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American Government Special Collections Reference Desk


The New York Times
April 8, 1914

Son of Banker Has Been Living for Several Years in Montclair as A. C. Moro.


Car Just Bought as Birthday Gift for Wife—Mrs. Morosini Slightly Hurt—Chauffeur Held.

Special to The New York Times.

MONTCLAIR, N. J., April 7.—Mrs. Mary Washington Bond Morosini, wife of Attilio P. Morosini, a son of the late Giovanni P. Morosini, was greatly distressed to-day when told at Seymour Hall, where she is living at present with her husband and daughter, that a fatal automobile accident in which the three figured last night had revealed that Mr. Morosini was a brother of Giulia Morosini Werner, whose domestic troubles have been much in evidence in the last few days.  Until to-day the Montclair Morosinis had been known here under the name of Moro.

Mr. and Mrs. Morosini and their daughter were being driven from New York to Montclair last evening in a motor coupe, which Mr. Morosini purchased yesterday as a birthday present for his wife.  The car was in charge of James M. Wherry of 25 Vine Street, Plainfield, and in Bloomfield Avenue, at Eighth Street, in Newark, it struck Herman Bertsch of 492 Delavan Avenue, Newark, as he was alighting from a trolley car.  Bertsch was fatally injured, dying at the Newark City Hospital a short time after the accident.  The coupe, which Wherry turned to the side of the street in his efforts to avoid striking Bertsch, was badly wrecked.

Mrs. Morosini was slightly injured, but neither her husband nor her daughter was hurt, though all three had a narrow escape from serious harm.  Wherry, after being arraigned in Newark, was released in $1,000 bail.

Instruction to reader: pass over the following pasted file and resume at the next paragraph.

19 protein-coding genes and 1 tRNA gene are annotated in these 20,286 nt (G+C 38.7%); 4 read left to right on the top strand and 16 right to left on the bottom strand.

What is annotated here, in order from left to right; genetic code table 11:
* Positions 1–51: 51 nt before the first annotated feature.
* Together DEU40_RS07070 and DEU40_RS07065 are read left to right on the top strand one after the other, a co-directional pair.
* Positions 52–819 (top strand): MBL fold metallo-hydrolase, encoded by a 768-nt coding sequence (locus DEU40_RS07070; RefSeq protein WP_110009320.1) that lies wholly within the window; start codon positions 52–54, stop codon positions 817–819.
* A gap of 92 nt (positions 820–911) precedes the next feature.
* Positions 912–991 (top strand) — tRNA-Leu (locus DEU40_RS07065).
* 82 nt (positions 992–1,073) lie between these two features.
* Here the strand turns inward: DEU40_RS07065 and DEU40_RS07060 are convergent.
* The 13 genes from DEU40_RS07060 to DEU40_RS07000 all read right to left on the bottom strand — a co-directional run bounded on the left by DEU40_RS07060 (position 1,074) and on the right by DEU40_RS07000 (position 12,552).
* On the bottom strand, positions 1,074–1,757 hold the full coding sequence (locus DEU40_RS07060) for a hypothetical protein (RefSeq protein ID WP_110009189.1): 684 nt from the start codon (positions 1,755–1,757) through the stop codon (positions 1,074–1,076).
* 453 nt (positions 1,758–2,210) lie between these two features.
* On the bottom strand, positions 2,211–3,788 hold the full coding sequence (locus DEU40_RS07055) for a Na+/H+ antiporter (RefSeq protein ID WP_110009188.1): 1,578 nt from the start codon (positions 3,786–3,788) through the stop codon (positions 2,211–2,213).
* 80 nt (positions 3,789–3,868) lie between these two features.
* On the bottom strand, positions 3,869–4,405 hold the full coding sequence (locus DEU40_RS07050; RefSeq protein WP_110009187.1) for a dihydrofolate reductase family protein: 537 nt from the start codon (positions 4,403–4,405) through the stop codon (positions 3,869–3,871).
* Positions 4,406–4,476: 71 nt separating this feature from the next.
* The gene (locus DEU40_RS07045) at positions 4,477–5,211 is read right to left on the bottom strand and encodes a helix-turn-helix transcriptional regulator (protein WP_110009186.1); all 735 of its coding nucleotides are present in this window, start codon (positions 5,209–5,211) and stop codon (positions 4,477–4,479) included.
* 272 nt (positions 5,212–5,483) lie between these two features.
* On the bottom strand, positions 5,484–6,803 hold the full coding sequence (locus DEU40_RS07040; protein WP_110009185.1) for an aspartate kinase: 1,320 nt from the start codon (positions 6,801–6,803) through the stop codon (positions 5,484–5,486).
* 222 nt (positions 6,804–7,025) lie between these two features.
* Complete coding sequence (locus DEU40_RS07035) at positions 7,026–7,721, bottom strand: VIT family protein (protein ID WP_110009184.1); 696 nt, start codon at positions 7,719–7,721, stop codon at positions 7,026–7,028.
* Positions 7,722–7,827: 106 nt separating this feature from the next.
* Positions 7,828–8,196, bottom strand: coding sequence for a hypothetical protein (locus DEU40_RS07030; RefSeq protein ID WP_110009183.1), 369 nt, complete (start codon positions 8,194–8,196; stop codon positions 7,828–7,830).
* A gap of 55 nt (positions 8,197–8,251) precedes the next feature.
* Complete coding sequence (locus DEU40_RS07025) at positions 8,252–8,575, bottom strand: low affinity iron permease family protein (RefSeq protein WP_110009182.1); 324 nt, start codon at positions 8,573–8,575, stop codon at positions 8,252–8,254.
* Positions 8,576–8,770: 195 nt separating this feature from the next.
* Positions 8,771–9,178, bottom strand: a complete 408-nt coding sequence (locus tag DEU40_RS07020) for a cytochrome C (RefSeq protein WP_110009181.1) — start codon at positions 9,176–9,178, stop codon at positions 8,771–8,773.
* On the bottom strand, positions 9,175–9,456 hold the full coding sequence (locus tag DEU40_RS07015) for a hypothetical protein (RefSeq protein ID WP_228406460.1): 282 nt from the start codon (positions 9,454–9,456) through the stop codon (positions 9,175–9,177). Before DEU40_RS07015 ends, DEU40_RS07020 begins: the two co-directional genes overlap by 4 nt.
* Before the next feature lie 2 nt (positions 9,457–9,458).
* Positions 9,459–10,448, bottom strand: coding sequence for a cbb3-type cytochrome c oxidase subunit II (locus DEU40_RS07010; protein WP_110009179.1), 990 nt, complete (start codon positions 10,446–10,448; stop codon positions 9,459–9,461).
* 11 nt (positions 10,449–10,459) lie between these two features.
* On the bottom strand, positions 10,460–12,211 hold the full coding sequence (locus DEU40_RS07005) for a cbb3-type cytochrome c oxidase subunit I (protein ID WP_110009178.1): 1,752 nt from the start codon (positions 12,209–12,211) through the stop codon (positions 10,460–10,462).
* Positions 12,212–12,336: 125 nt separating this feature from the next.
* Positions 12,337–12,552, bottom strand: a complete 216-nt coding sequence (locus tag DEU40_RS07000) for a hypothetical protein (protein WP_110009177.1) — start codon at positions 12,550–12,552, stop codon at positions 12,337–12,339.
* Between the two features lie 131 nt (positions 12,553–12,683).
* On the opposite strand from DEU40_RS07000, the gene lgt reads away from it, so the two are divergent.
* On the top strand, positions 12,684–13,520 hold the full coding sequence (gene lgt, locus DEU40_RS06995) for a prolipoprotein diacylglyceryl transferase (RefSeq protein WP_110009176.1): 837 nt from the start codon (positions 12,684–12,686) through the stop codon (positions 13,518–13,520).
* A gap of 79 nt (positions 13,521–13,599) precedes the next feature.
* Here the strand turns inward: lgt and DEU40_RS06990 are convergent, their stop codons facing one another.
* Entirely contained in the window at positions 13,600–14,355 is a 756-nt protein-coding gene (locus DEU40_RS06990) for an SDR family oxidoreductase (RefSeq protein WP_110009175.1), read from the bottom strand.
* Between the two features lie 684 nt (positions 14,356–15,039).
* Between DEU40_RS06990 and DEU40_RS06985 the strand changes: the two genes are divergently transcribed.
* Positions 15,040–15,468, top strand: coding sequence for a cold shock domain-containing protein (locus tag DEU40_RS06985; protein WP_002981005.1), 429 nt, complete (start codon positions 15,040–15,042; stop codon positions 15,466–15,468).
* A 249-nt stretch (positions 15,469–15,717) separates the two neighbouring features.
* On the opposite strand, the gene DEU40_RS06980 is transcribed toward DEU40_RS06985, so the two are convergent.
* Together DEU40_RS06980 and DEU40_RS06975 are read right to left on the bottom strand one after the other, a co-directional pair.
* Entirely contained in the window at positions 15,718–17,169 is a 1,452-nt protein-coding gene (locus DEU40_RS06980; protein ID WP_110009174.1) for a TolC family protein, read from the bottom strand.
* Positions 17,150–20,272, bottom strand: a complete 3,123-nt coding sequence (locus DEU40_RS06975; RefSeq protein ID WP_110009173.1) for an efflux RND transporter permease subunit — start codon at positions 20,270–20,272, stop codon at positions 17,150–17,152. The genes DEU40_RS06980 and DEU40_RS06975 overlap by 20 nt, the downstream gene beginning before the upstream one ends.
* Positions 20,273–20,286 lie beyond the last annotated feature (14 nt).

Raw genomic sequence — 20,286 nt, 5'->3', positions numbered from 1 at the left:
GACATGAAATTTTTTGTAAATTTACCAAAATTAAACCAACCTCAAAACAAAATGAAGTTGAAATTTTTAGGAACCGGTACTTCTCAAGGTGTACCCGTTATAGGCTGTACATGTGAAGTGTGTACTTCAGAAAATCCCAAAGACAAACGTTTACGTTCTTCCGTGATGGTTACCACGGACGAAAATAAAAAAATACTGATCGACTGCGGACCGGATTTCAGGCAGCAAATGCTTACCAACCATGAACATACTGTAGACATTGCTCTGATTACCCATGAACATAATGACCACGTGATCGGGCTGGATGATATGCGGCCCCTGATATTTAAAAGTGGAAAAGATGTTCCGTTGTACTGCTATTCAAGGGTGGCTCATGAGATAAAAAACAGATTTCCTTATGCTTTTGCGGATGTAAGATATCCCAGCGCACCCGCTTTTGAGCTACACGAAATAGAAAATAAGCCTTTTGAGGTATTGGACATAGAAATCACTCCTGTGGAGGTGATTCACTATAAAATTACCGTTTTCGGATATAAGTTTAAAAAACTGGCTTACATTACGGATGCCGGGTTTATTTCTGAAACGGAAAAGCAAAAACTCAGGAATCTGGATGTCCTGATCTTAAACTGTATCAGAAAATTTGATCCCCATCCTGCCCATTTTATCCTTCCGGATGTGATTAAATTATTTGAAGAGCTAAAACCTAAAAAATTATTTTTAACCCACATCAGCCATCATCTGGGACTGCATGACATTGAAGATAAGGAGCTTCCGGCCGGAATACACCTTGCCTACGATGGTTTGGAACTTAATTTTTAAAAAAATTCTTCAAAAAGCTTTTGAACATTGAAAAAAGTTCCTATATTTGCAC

In her excitement at the time of the accident, Mrs. Morosini gave her name as Mary Washington Bond and that of her daughter as Bond also.  To-day, when questioned, she said that she was so wrought up by the affair that she gave her maiden name without thinking.  She and her husband admitted that the latter's name was Morosini and that he was the son of the New York banker.  Both were very much grieved at the fate of the man who had been struck by the newly purchased car, and Mrs. Morosini said she did not think she could ever ride in an automobile again.

The Morosinis have been residents of Montclair for several years, and few of their acquaintances knew that he was a brother of Mrs. Werner.  Mr. Morosini smilingly asserted to-day, however, that his financial affairs were transacted under his real name and he receives mail addressed to A. C. Morosini.

Wherry was arraigned in Newark on a charge of manslaughter.  He was released in $1,000 bail for the action of the Grand Jury.  Wherry will also have to answer to a charge of driving a car without a license.

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